The Black-Scholes formula is a formula and market model for explaining or determining the price of European-style options. It was developed in 1973 by two world-renowned economists, Fischer Black and Myron Scholes, and it led to a Nobel Prize in 1997.
As opposed to the American-style of options, which can be exercised at any time, European-style options can only be exercised on their expiration date, they are not exposed to dividends, and they have no commission structure to consider. Some are content to use Black-Scholes for quick applications to American-style, but It is not as accurate as it should be.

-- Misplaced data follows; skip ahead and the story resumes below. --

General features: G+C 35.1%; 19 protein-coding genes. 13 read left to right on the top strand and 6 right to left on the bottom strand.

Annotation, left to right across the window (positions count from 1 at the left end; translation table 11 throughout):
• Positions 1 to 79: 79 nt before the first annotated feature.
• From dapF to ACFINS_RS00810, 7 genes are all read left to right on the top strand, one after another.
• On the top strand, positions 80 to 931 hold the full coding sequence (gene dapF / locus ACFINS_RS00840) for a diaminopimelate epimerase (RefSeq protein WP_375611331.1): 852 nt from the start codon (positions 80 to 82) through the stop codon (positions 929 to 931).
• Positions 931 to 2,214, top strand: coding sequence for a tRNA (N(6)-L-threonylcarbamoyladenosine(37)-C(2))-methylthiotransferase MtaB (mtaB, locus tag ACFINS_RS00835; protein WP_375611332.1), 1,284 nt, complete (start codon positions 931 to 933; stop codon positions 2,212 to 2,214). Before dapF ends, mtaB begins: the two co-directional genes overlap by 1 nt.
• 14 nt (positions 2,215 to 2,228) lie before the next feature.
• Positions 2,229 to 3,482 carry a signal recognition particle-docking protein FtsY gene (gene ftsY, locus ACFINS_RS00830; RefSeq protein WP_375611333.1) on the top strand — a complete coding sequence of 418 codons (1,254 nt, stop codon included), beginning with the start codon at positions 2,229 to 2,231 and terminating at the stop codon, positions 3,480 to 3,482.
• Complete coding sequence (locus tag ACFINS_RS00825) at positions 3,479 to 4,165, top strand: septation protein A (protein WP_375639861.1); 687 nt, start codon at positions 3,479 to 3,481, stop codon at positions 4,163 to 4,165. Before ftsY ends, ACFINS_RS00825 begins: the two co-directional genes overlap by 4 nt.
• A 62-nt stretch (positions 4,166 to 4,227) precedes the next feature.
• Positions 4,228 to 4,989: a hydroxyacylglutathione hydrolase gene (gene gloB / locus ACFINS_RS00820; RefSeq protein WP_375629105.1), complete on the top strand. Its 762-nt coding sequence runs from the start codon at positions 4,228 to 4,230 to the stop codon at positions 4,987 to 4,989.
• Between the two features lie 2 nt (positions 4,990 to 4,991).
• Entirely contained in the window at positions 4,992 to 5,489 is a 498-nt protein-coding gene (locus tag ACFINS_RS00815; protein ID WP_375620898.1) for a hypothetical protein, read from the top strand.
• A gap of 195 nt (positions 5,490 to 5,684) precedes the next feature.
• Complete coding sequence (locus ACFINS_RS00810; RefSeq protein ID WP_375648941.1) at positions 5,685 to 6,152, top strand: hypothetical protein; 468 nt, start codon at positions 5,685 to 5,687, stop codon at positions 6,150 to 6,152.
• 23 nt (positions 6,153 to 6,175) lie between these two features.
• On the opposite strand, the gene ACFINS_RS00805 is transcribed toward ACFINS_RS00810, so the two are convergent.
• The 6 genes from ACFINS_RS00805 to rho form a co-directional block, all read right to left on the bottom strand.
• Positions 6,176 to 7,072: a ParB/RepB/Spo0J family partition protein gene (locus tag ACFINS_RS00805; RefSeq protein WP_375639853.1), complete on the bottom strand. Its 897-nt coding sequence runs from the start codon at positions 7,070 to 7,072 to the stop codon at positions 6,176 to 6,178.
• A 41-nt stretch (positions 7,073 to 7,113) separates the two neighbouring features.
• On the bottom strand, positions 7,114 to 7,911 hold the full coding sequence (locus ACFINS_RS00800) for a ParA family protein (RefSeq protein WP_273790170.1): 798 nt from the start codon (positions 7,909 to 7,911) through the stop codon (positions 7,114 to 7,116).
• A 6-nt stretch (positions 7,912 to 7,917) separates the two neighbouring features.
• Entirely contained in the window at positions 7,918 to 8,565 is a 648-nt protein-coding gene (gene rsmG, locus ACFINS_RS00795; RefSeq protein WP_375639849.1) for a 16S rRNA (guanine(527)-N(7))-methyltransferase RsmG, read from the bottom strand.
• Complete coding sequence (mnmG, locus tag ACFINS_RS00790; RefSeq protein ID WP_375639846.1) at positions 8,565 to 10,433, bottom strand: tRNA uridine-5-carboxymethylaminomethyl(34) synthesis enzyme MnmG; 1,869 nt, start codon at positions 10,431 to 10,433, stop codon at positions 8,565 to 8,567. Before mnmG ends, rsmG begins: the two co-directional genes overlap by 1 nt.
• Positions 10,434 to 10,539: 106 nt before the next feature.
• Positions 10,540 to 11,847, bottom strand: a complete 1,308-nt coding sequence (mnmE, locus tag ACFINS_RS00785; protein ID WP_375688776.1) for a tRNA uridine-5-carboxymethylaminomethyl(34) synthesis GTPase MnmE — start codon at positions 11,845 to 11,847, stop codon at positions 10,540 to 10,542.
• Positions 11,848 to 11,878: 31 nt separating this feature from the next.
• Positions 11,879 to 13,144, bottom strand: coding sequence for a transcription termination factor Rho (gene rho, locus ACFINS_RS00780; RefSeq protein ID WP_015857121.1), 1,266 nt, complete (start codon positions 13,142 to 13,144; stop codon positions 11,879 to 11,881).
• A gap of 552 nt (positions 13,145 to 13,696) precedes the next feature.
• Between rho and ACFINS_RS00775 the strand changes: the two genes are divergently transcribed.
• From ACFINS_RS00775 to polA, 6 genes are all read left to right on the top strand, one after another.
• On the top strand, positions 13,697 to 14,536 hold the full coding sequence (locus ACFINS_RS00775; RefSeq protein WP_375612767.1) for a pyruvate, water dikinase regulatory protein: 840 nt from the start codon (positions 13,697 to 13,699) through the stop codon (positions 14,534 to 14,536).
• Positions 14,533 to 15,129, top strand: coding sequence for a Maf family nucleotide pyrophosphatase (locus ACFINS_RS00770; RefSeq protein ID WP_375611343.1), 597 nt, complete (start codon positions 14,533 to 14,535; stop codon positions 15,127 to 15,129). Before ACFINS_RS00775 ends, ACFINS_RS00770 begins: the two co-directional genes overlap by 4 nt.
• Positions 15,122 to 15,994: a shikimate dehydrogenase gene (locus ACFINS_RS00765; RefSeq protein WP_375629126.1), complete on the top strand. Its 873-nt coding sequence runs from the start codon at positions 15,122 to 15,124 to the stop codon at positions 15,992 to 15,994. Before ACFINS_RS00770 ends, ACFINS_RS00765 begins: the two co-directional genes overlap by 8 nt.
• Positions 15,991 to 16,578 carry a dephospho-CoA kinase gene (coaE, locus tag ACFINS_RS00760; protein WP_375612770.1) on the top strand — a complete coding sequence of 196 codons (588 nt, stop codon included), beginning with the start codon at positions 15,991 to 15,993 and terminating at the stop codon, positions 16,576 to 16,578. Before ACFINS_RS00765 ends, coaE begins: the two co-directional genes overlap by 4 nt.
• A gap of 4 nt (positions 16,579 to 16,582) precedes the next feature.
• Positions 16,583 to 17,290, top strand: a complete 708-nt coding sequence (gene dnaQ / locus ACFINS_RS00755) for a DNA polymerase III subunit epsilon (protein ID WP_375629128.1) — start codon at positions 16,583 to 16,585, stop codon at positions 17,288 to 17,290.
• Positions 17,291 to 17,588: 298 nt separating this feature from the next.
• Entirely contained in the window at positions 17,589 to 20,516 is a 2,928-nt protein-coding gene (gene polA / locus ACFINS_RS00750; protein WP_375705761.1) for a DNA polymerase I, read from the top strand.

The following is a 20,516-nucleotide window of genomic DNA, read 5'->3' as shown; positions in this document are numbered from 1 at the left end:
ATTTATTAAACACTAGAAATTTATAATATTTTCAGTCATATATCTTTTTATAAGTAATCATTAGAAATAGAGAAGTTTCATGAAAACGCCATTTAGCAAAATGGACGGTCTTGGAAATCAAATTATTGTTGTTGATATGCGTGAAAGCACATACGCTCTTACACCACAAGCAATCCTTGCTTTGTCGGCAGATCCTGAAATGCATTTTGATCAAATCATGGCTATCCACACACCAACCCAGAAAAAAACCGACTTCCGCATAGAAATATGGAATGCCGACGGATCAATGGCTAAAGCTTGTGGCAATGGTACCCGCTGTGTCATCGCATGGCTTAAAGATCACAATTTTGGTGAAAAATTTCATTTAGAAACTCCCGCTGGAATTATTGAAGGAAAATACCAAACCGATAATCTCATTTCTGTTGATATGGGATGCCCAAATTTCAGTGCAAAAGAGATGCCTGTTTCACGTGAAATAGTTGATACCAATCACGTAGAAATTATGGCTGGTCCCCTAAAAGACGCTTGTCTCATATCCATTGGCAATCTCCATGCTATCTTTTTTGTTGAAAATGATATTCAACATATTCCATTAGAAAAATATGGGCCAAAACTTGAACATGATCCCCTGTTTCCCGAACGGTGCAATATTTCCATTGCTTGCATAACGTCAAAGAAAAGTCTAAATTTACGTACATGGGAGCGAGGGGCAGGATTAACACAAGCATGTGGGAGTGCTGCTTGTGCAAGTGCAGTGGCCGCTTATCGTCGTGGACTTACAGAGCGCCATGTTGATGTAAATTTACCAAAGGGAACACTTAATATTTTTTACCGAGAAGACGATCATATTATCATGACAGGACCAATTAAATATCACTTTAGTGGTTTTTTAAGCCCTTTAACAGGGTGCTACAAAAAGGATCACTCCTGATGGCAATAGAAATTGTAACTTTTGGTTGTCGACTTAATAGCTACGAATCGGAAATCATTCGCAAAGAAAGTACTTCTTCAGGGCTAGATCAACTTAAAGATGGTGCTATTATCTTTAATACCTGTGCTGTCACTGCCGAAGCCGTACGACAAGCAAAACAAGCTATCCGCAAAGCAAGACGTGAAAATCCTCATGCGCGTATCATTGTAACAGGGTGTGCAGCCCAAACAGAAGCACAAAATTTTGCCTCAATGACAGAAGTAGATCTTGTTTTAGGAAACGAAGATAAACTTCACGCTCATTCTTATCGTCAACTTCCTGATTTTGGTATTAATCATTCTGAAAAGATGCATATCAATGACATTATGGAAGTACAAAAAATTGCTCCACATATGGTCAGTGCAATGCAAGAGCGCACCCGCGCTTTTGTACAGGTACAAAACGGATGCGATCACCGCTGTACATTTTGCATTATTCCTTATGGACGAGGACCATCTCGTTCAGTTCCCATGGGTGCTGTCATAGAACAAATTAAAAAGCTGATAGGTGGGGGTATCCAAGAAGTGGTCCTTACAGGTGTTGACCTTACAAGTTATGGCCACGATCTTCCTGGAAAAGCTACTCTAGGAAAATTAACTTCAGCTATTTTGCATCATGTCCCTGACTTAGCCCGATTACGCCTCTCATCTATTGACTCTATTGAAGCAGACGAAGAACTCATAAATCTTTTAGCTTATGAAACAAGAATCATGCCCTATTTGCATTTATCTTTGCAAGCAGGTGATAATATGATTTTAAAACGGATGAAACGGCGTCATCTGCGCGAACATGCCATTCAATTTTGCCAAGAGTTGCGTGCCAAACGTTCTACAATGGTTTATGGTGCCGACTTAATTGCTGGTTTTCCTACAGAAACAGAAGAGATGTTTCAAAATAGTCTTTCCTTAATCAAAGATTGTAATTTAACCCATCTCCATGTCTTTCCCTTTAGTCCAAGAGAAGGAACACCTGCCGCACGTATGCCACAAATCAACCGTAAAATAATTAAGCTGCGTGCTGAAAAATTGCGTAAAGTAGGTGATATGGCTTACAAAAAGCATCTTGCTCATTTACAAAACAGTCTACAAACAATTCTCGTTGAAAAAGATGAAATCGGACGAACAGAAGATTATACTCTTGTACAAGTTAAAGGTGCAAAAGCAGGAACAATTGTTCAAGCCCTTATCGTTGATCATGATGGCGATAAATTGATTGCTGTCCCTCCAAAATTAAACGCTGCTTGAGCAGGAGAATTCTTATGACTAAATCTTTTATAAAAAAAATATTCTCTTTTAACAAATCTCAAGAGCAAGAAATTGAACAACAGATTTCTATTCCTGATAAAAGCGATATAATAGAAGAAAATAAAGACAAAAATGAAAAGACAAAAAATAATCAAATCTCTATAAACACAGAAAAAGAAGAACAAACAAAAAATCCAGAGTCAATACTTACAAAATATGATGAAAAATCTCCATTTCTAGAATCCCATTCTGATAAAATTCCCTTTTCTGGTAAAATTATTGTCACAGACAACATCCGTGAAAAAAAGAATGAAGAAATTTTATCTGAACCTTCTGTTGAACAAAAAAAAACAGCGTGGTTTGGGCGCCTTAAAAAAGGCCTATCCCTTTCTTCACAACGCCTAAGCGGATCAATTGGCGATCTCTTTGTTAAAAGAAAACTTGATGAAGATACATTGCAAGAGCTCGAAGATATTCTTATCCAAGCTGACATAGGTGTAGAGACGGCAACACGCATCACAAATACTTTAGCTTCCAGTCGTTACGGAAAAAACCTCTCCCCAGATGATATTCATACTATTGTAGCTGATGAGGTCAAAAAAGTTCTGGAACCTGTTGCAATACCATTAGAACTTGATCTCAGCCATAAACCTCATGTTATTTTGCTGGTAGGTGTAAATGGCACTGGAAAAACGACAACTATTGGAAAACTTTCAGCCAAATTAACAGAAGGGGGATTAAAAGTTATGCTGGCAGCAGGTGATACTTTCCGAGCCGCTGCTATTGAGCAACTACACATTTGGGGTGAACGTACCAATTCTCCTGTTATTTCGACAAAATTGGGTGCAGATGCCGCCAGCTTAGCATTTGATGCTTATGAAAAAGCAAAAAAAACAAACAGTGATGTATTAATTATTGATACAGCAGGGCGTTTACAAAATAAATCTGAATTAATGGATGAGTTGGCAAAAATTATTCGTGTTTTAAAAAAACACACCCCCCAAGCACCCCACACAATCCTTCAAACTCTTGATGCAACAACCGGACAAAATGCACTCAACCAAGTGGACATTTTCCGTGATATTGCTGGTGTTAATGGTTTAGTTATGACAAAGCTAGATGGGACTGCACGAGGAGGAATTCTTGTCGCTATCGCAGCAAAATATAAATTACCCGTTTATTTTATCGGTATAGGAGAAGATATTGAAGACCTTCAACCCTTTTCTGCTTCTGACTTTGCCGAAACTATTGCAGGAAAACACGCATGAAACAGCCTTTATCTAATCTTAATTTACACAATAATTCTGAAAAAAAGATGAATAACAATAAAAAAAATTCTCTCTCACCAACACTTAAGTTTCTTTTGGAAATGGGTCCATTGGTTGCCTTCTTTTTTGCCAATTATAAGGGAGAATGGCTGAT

There are adaptations of the formula which can make it useful for American style options, incorporating dividends and other differences, but these formulas are not easily accessible or widely known. If you assume that American call options are rarely exercised early, and if the call is on an asset which doesn’t pay dividends, the Black-Scholes Formula should work fine.
The variables that must be input to the Black-Scholes Formula are: the strike price, the current price of the underlying, time until expiration, volatility of the asset, and the risk-free rate.
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